Last week, Brit sandwich and salad emporium Pret a Manger debuted three Chicago-exclusive items: a Chicago Super Club sandwich, a Turkey & Wisconsin Cheddar sandwich and Pret's Chef Salad. What's so "Chicago" about these new lunch options? As far as we can tell, it's because two of the three have bacon and the turkey sandwich's cheese is from our neighbor to the north. So, not much. Doesn't matter. What's more important is how they taste. Chicago Super Club, $6.99. Calories: 530; fat: 3.5gRoasted turkey breast, bacon, Niman Ranch applewood-smoked ham, roasted tomatoes, romaine, mayo, black pepper, granary breadThe bacon stays crisp despite being nestled next to the tomato, and the lettuce adds nice texture. A little heavy-handed on the mayo, but overall something we'd get again. <img id="9fa0f3a8-1729-6979-8c4e-e8f6a65492c8" data-caption="Pret's new Turkey & Wisconsin Cheddar sandwich and Chef Salad" data-credit="" data-width-class="" type="image/jpeg" total="469545" loaded="469545" src="http://media.timeout.com/images/102149971/image.jpg" align="middle" class="photo lazy inline"> Pret's new Turkey & Wisconsin Cheddar sandwich and Chef Salad Turkey & Wisconsin Cheddar, $6.99. Calories: 470; fat: 5gRoasted turkey breast, Wisconsin cheddar, dijon mustard, tomatoes, romaine, mayo, Pret's seasoning, granary breadThat cheddar is super sharp—a good thing—and the mustard/mayo combo adds some zip. A little extra mustard and a little less mayo would have made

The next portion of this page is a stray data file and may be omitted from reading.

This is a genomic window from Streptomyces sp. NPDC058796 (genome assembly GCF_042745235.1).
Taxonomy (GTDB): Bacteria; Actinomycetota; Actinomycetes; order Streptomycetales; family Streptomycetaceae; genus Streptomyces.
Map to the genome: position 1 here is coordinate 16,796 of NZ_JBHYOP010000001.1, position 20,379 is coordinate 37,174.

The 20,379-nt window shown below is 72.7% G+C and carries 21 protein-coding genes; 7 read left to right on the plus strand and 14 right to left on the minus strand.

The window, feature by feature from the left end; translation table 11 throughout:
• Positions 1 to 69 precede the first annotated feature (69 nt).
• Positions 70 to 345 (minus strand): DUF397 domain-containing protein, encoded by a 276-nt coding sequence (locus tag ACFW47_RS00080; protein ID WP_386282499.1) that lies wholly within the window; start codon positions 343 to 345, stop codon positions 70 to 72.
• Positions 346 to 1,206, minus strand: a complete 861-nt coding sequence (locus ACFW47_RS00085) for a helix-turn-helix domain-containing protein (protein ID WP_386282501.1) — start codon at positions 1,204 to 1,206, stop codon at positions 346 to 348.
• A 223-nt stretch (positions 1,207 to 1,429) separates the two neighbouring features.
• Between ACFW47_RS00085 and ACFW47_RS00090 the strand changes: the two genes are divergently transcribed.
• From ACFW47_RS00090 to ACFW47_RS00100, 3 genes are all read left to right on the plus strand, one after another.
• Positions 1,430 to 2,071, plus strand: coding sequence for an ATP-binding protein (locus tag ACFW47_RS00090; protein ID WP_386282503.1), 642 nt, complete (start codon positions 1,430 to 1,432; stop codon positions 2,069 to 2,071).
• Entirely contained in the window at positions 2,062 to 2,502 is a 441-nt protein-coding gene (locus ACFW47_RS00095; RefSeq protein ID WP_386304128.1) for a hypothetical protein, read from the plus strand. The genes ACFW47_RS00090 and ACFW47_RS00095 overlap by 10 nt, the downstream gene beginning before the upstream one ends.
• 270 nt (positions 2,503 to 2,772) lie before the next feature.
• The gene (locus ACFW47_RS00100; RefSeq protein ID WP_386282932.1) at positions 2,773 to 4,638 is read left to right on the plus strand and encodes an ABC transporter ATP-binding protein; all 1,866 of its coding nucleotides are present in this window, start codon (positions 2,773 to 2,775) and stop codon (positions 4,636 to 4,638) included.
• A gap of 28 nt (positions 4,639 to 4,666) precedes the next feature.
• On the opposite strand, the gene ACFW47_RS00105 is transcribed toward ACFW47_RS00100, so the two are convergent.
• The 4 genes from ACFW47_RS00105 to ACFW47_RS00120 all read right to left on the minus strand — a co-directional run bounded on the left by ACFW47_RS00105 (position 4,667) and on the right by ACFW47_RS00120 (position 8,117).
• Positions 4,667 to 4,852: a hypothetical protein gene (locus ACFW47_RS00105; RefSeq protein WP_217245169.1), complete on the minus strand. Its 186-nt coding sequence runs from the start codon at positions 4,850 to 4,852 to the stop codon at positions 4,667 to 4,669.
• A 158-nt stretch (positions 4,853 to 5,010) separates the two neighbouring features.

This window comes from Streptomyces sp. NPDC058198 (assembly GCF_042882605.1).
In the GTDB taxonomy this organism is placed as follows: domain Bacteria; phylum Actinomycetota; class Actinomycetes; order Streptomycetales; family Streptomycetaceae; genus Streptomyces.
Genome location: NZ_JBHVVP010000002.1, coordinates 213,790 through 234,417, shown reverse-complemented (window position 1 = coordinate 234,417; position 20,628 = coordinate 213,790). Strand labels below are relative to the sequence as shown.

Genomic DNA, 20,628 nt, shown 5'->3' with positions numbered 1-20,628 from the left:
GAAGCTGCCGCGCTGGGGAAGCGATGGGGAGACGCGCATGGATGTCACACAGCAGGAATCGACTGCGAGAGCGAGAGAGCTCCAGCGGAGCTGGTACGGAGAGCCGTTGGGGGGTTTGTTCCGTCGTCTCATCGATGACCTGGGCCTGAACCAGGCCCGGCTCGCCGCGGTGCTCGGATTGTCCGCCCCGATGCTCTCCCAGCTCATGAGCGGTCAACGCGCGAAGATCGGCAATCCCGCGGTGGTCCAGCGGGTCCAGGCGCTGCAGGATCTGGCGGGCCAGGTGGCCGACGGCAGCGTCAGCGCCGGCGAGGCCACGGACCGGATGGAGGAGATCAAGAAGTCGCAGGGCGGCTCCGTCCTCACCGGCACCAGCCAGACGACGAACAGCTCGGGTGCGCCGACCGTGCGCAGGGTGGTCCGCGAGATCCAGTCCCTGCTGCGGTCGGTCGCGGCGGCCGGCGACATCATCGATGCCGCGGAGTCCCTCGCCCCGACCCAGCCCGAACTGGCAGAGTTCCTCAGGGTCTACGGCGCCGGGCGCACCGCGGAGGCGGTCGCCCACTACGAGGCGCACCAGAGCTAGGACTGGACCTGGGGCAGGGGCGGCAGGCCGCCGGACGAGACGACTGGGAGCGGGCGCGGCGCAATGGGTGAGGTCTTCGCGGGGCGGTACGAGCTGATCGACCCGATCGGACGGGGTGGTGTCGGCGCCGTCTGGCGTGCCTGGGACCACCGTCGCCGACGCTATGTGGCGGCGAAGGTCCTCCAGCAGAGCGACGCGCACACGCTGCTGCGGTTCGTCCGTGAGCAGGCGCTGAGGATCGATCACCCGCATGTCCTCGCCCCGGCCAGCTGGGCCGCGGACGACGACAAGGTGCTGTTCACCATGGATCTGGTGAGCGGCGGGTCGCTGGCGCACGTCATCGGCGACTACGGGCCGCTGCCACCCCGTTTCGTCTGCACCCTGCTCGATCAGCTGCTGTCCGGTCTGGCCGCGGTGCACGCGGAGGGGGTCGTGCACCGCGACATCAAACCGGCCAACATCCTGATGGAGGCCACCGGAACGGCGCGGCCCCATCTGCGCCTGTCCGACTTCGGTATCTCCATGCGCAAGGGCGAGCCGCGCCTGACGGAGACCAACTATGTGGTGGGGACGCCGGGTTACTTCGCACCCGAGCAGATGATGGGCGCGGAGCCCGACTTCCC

The five best things to do this week